Home Inspections: When New Stuff Comes to Light

Home Inspectors are integral to the real estate industry. Some Buyers are choosing to waive their right to a home inspection to get their offers accepted in our competitive market. This is always within the rights of any Buyer. However, when Buyers do this, they are also waiving the opportunity to get to know more about the house they are buying and may be opting out of an important history lesson about their house. Inspectors will often point out evidence of past repairs, make recommendations about how best to care for the home in the future, and may point out additional positive features of the home missed during an initial visit. In other words, inspections are about more than simply inspecting the current condition of the structure.

Recommended inspections include a home inspection, a radon test, a sewer lateral scope inspection, and, if the purchase involves an older home in certain areas of Portland, an underground storage tank location and/or underground fuel tank inspection and soil test may need to be performed. The latter are very important as it is the law, in the State of Oregon, if there is a contaminated site (contaminated by a leaking underground fuel storage tank) the testing is the Buyers’ responsibility, but the clean-up is the Sellers’ sole financial responsibility.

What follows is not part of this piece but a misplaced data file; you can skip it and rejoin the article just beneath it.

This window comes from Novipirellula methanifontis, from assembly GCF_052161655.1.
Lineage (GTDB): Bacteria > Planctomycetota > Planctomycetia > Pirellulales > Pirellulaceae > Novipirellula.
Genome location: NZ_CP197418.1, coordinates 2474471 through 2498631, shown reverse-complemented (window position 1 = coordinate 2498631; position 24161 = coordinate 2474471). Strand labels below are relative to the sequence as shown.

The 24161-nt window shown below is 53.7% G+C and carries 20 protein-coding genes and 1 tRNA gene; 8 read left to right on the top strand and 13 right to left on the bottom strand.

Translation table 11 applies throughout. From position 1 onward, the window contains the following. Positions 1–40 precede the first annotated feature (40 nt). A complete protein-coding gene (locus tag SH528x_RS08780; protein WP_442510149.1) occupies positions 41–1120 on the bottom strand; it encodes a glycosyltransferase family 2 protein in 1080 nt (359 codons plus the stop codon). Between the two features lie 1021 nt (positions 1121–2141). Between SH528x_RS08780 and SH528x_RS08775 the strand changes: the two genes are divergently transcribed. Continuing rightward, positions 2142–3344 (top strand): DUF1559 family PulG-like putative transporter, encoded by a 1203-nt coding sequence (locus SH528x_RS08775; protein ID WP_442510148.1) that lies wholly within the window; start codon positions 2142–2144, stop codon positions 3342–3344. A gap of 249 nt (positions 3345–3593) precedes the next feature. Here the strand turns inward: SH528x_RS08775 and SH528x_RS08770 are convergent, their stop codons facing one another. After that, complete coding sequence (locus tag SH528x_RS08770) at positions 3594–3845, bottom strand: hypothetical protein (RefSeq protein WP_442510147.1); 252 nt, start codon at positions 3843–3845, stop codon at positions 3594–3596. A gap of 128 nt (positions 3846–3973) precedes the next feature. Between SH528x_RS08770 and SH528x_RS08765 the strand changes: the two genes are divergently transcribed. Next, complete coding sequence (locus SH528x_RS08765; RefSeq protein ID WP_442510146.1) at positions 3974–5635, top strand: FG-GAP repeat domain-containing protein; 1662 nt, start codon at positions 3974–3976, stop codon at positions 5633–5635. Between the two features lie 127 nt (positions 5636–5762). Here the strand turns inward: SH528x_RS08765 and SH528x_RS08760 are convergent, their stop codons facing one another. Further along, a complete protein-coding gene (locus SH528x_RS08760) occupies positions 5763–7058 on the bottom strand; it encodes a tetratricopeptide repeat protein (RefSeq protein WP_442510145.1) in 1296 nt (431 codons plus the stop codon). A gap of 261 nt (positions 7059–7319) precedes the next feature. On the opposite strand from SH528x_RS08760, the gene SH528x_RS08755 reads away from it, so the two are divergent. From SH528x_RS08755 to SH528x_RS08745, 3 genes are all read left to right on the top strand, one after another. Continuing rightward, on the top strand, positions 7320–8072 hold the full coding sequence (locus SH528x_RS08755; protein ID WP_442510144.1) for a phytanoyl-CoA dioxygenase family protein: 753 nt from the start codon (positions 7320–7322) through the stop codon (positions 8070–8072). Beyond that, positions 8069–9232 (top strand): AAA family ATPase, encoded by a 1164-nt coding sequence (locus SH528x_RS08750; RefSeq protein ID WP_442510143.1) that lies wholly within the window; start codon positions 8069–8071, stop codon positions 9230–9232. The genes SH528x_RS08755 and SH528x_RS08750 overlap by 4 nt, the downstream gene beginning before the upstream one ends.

Buyers who purchase homes with known underground fuel storage tanks, who choose not to inspect those tanks or hire professionals to perform soil tests around those tanks, assume all future financial liability for the clean-up of those sites, should the area need remediation in the future. It is your Broker’s responsibility to inform you of the importance of inspections and to provide you with the Oregon Buyer Advisory that is full of great resources for Buyers to utilize, especially if they have questions regarding the necessity or non-necessity of inspections.

Wildwood Realty Brokers have backgrounds in construction, construction engineering, electrical engineering, and architecture. Please feel free to ask any questions you may have. One caveat: you may get a more complete answer than you anticipated!

Think Joule